New trading relationships with Europe have seen a “remarkable” decline in the number of buyer-seller relationships between UK and EU companies, new research has revealed.
According to findings from the LSE Centre for Economic Performance reported in the FT there has been a “steep decline” in the number of trading relationships Britain has with the bloc as a result of red tape at the border.
The research found that smaller firms have been particularly impacted as they are the ones who are unlikely to have the money, time or logistical capacity to navigate new frameworks.
Since the new trade agreement came into force, the number of buyer-seller relationships between the UK and the EU fell by nearly one-third, with the vast majority of those being shed in the first quarter, researchers say.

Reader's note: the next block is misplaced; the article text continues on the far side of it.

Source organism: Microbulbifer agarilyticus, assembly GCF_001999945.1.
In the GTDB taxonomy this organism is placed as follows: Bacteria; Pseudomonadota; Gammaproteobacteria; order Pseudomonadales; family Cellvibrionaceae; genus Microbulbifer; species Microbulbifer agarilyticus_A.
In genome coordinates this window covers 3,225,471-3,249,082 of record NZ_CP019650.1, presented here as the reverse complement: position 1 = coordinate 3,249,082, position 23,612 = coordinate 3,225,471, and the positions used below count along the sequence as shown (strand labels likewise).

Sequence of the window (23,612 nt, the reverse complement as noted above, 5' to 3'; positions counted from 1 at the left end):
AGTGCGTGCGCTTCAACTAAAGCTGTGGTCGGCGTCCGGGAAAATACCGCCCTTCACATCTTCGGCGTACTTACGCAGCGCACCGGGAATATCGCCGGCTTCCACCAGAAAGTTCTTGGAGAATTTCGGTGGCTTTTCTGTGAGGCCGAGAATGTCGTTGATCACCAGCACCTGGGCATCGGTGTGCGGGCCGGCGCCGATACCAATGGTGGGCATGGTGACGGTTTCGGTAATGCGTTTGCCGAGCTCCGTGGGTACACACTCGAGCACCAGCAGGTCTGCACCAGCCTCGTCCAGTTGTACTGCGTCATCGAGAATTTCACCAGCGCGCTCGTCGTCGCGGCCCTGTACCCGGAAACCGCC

A sudden drop in the number of products being sold was most pronounced in trade between British businesses and their counterparts in smaller EU countries.
Thomas Prayer, a co-author of the paper who is a doctoral student at the University of Cambridge, said the decline was “remarkable”. He added: “It appears the UK simply stopped selling a lot of products to smaller countries in the EU.”